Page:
|Asparagus, first year, gone to seed--you can see the rest sprouting in the distance|
The asparagus is growing. I wrote about it last year, when we rooted the year-old octopus-shaped slips of plants, as a symbol of permanence. If we plant asparagus, that means we're staying. Perennials mean that one is perennially rooted in one place.
Or so I believe. The asparagus is going to seed, as it's supposed to in its second year, although I've been desperate to sample some. I tried one bite, raw, of a piece the cat knocked off.
Maybe what I like about impermanence is how its a blank slate on which to draw. The unknown elements in the future.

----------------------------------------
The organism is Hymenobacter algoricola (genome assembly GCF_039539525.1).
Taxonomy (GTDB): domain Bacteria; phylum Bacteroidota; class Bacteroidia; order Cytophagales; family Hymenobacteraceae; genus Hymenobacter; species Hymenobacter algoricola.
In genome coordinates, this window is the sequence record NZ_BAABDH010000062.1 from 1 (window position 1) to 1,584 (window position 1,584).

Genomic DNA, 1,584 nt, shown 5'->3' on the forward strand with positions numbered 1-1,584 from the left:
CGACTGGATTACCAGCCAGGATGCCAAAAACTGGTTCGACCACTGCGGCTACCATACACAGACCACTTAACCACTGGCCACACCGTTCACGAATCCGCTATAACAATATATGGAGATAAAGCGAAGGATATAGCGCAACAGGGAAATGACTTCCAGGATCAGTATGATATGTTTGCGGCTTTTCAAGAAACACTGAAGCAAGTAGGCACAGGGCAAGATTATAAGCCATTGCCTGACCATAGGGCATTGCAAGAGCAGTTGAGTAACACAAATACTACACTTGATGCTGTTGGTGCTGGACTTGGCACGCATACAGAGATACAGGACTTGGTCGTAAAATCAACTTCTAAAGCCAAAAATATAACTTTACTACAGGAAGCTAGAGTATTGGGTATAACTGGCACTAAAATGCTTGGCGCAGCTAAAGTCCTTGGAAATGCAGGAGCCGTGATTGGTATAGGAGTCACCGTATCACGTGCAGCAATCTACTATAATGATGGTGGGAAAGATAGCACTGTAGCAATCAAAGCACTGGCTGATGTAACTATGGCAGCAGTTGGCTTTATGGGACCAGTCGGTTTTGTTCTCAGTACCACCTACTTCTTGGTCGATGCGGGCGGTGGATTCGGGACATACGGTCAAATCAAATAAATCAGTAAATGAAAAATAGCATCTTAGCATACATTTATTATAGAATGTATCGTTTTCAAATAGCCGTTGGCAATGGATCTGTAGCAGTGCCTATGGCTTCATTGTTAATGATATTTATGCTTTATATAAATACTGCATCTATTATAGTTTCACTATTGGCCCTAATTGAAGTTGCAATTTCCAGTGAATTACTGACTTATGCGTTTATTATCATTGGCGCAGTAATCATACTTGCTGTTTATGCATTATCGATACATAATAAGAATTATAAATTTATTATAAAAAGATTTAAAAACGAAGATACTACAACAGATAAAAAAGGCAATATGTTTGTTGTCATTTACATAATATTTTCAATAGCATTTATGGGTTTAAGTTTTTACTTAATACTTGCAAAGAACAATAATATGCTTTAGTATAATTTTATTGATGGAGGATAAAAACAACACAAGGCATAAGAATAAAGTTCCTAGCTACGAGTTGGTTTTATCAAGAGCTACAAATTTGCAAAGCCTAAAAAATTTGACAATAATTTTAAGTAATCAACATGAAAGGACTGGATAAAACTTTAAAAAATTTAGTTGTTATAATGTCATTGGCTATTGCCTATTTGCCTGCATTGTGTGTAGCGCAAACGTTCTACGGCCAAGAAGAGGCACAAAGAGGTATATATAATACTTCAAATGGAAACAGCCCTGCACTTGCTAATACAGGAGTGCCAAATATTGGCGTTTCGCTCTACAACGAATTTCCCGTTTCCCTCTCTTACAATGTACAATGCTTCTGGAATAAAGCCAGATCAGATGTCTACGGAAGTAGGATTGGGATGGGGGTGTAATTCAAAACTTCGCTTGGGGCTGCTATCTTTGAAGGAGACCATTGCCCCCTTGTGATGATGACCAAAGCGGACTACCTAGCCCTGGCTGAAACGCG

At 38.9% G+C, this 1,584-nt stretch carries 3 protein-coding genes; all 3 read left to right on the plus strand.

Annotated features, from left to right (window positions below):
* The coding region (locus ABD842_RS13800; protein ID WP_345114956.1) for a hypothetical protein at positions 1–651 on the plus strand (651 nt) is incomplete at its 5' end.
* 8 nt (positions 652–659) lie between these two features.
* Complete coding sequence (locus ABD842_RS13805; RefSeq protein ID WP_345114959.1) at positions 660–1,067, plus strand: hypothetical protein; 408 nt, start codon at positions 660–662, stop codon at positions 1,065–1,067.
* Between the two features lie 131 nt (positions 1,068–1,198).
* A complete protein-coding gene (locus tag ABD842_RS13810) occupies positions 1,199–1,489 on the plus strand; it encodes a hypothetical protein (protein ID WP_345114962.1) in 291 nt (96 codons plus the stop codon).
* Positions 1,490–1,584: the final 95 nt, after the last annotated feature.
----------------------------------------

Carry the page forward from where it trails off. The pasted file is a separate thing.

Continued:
A farm is a new adventure each season. Based on three years of experience now, I still have no idea what to predict. Certain crops will fail utterly. Others we will drown in and have to throw away. It's impossible to know what will succeed and what will fail, but we have to keep trying, with each, with utmost faith.
The perennial garden grows every year—this year I'm able to identify handily the jerusalem artichoke and echinacea coming up, and the rhubarb is sprouting little alien brains by the day. I may even get a pie this year. The fiddleheads are going gangbusters, and I still haven't made my way out to collect any. The rhythm grows familiar.
Last year at this time I was nesting the asparagus roots in the ground. It's almost a prayer, planting things like that, entrusting them to this speck of earth. Trusting myself to husband them. Trusting they will bear fruit in time, in two years. Next year, we can eat asparagus omelets all spring.
And still the unknown beckons.